Into the Christmas season’s stocking, an amalgam of Hollywood production companies has dumped “Out of the Furnace” like a handful of coal and an assortment of switches. We’re wanting festive, cozy jollity. This movie is bitter, fate-ridden unhappiness.
This is not to say that Director Scott Cooper’s second movie (the first was “Crazy Heart”) fails. It was intended to be unhappy and deterministic. And it was intended to rely on good acting.
Consider the cast here: Christian Bale, movie fan’s fave, plays the lead character, Russell. His brother is played by Casey Affleck. Sam Shepard, Zoe Saldana, Woody Harrleson, Willem Dafoe, and the great Forest Whitaker, all have significant parts.
The story is set in the Alleghenies, in mill town Pennsylvania and the New Jersey of dangerous mountain men. All the towns and all the farms are decaying. and during the film’s first, wildly scattered hour, there’s talk of “stop-loss” deployments and the smoke of the factory fills the steeply sloped town’s streets.
There may be reasons for some of the apparently superfluous scenes included during that first sixty minutes. Why are we treated to a visit to the sick room of the boy’s dying father? The old guy dies while Russell is in prison. Our hero was sent there for being intoxicated (was he?) when a car backed onto the highway right in front of him.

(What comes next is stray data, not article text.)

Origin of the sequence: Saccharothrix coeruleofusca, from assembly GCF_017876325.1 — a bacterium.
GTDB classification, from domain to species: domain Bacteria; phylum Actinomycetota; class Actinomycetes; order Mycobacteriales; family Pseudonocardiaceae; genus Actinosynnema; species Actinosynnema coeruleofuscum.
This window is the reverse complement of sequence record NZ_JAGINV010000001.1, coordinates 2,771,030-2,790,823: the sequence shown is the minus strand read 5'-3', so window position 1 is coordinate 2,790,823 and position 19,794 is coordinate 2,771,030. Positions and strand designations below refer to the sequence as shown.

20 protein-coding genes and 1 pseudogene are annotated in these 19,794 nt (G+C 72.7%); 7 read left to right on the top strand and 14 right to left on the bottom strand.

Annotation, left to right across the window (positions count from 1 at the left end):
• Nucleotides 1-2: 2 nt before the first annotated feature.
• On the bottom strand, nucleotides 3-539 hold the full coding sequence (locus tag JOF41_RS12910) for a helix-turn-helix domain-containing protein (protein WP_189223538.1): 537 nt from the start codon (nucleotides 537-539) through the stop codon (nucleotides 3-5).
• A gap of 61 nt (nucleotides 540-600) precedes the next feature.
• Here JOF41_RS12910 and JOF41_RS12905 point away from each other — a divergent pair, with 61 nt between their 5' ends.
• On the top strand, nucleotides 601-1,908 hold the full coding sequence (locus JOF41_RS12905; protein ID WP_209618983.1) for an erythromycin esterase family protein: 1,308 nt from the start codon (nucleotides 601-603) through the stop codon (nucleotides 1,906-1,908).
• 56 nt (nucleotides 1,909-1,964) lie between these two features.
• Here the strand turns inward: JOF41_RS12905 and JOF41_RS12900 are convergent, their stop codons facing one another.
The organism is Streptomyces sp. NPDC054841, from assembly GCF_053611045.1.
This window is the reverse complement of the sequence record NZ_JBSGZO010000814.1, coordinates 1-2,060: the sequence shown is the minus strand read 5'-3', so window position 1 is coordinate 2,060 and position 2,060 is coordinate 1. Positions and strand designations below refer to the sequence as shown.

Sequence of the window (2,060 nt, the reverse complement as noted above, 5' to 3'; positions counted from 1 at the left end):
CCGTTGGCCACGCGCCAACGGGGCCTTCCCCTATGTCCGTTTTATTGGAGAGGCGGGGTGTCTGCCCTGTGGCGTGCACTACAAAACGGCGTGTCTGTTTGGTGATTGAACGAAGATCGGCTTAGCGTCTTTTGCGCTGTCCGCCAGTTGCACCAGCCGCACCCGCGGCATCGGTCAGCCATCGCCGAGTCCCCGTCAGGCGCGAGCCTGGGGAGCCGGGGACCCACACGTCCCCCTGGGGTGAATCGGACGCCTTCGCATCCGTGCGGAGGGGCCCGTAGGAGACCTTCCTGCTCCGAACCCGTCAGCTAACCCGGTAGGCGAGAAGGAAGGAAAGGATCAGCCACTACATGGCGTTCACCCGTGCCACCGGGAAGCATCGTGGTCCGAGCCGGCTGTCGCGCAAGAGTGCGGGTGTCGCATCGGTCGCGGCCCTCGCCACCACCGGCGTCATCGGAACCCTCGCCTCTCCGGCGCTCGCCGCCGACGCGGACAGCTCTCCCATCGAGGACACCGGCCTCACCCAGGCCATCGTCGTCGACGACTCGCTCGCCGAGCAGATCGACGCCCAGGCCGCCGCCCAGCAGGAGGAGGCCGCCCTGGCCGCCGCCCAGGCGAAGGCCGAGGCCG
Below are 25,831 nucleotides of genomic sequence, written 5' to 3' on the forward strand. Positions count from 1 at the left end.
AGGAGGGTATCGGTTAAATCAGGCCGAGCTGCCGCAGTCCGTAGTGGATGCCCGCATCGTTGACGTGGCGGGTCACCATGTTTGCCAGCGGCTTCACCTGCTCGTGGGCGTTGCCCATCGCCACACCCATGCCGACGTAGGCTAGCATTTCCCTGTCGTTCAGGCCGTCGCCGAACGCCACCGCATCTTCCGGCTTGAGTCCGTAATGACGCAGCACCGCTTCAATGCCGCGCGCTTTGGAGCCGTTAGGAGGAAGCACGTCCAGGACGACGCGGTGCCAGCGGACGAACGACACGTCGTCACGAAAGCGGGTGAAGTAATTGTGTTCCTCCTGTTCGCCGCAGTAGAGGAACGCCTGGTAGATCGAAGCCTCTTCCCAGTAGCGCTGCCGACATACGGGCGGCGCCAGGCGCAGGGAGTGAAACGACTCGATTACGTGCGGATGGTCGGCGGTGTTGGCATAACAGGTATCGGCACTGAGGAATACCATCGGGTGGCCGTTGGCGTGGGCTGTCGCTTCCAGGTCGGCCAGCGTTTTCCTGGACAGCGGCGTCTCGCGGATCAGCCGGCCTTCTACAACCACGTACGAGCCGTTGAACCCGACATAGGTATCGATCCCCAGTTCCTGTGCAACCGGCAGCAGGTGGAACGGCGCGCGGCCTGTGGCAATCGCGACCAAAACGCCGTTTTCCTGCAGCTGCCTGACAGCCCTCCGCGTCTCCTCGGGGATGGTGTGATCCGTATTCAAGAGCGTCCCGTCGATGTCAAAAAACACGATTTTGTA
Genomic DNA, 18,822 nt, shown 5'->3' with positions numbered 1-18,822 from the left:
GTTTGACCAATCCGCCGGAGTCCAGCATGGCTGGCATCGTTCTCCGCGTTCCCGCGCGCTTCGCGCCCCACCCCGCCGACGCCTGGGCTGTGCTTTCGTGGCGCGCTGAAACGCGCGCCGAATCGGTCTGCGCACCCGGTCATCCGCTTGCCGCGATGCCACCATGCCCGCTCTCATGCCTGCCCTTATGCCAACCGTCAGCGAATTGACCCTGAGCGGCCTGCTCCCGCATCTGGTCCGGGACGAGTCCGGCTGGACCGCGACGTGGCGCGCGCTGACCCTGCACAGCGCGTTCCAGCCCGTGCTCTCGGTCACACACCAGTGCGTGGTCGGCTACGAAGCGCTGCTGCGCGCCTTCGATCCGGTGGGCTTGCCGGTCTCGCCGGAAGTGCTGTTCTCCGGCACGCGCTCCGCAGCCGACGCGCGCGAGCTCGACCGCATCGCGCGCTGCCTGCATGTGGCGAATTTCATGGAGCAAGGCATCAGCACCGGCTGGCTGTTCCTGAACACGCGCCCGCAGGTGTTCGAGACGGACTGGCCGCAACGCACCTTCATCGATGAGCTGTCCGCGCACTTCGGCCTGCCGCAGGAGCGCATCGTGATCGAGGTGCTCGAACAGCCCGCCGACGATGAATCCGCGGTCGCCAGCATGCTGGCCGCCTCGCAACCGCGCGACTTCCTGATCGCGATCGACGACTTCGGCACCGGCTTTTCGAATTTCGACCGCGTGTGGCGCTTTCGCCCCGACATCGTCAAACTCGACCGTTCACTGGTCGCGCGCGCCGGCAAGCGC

When Russ gets back to town, few other things have changed. His girlfriend (Saldana) has turned for romantic stability to the local policeman (Whitaker). But Russell’s brother Rodney is still taking part in bare-knuckles fights instead of taking a job.
Rodney convinces local gambling organizer John Petty (Dafoe) to get him a money-making appearance in the rough ring. The two of them drive 350 miles to a decrepit warehouse where Rodney is supposed to take a convincing dive at the behest of local promoter and meth tweaker Harlen DeGroat. DeGroat is a scary guy, as a couple of set-up incidents have established.
Once the fight is over, neither Petty nor Rodney come home. Petty is found, having been shot dead in his car. Russell, afraid that his local policeman’s jealousy will harm the search for Rodney, goes scouting up into the Garden State himself. His information leads a SWAT team to swarm what had been a tweakers’ squat.
Eventually Russ, who feels himself fated not to be happy, arranges for DeGroat to be decoyed back to Pennsylvania. The trap itself is ingenious, and his method of exacting revenge is arresting. The film’s last camera shot is cryptic.
The Grunge Rock soundtrack is just right in this film. The movie is sad, occasionally violent, and hopeless.
Which means it is just plain wrong for release in the Christmas run-up.
In this season, we’re looking for a little hope. There is no hope on offer in “Out of the Furnace.” Its sinking blue-collar world is so dingy that Russell’s re-painting his family home seem a gesture so obviously pointless that is is immediately emblematic. He has no association with future generations, as the story reminds him.
His world is not corrupt enough to be instantly destroyed, like an Appalachian Sodom. Instead it is just old, with weeds growing in the drive-in movie lot and empty, rotting buildings around everywhere—houses to host drug trippers and warehouses to serve as make-shift fight arenas.
This is a movie with more broken windows than whole ones.
It may be ungenerous to refuse Cooper’s offering of a world circling the drain. But another way of looking at it is that the invariably depressed need to get off my cloud, at least until the bowl season is over.